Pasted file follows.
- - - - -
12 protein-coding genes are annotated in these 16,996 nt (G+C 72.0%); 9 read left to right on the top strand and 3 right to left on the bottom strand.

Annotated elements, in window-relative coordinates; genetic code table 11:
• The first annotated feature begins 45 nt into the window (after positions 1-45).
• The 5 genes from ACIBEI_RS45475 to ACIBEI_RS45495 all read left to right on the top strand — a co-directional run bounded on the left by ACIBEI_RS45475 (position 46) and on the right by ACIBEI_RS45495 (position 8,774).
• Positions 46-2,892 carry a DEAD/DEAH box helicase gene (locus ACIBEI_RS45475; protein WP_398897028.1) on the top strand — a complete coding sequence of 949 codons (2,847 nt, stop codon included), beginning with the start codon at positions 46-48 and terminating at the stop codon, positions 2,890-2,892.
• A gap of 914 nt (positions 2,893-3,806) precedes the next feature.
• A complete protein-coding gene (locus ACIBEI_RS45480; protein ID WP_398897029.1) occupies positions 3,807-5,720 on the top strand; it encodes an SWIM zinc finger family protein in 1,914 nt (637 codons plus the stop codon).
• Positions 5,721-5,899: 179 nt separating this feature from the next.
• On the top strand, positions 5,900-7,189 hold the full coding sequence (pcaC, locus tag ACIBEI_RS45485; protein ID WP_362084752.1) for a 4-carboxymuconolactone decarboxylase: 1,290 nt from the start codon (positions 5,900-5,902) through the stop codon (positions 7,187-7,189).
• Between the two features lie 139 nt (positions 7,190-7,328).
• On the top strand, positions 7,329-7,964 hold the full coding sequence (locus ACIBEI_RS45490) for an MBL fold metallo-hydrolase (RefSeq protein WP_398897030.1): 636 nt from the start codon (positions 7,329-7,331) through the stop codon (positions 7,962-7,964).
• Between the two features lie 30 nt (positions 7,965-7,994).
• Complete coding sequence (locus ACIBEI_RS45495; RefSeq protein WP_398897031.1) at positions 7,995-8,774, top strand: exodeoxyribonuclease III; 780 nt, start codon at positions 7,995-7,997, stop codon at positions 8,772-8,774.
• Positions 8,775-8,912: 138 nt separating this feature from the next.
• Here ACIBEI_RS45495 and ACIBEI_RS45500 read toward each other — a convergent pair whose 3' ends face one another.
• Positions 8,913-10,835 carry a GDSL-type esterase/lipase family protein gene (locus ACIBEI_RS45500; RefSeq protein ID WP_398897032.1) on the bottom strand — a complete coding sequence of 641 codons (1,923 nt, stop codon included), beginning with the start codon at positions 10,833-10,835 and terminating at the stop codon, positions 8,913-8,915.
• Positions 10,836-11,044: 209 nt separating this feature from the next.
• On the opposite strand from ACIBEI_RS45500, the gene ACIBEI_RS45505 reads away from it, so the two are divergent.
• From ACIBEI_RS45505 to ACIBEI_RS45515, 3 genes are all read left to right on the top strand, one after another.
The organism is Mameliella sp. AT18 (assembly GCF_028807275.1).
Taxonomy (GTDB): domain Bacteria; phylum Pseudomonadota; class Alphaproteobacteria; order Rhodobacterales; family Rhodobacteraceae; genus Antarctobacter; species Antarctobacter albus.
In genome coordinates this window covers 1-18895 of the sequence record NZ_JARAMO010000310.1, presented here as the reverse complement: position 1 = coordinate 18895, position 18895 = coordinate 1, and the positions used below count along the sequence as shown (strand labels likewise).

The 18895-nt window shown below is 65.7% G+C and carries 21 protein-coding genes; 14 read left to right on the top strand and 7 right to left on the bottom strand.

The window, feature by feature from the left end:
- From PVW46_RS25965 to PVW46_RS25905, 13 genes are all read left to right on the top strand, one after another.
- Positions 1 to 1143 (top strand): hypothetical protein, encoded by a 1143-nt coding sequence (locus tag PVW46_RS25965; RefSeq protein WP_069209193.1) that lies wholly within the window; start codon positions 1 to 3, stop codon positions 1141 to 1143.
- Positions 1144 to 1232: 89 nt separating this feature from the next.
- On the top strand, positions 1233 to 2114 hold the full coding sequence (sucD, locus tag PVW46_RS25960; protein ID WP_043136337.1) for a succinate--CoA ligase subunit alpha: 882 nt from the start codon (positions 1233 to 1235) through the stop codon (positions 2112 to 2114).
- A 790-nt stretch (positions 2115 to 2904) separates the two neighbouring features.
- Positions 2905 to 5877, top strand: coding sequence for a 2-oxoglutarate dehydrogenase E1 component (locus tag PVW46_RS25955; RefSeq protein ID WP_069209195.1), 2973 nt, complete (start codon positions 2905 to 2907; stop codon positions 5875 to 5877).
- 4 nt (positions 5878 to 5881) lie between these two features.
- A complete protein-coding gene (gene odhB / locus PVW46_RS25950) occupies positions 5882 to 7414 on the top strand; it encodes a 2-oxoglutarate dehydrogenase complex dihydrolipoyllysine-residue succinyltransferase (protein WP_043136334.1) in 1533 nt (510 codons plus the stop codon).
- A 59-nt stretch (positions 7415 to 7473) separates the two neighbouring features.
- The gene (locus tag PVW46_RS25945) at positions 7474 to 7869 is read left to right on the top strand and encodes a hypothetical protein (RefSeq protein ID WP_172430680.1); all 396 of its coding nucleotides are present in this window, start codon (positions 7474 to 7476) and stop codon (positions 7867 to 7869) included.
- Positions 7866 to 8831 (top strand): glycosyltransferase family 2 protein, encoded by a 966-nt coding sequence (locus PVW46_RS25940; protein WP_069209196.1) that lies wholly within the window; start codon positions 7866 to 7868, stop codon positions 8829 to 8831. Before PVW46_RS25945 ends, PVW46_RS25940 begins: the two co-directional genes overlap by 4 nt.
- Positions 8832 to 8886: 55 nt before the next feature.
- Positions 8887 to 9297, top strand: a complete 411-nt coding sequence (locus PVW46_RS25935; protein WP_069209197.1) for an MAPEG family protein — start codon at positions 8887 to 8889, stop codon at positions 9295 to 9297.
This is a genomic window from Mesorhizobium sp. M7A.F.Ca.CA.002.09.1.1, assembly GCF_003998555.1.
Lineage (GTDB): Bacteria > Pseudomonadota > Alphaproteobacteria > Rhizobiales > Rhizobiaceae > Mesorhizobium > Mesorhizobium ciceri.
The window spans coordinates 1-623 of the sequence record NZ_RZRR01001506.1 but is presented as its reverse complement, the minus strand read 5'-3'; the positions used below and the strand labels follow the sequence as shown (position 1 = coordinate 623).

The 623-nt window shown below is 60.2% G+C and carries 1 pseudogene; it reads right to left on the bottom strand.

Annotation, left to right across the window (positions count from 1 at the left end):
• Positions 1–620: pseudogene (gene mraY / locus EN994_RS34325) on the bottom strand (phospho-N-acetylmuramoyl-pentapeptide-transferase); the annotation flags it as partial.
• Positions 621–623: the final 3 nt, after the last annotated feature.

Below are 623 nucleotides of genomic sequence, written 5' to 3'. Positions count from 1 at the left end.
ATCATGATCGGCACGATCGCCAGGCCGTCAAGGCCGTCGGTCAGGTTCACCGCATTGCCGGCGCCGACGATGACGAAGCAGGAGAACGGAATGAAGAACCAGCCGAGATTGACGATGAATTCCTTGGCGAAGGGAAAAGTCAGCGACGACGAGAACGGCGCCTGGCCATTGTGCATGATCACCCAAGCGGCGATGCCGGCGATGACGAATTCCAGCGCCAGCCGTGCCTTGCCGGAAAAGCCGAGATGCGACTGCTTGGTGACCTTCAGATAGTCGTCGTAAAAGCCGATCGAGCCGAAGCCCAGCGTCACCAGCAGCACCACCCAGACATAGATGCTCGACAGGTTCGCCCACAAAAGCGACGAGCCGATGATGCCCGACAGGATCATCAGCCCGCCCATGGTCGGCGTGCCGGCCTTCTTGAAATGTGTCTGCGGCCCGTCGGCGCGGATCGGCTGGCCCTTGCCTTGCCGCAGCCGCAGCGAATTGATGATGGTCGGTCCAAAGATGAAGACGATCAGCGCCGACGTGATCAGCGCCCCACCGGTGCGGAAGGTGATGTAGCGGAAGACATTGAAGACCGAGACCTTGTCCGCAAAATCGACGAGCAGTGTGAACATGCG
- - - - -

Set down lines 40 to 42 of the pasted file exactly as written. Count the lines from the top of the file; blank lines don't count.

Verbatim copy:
The window spans coordinates 1-623 of the sequence record NZ_RZRR01001506.1 but is presented as its reverse complement, the minus strand read 5'-3'; the positions used below and the strand labels follow the sequence as shown (position 1 = coordinate 623).

The 623-nt window shown below is 60.2% G+C and carries 1 pseudogene; it reads right to left on the bottom strand.

Annotation, left to right across the window (positions count from 1 at the left end):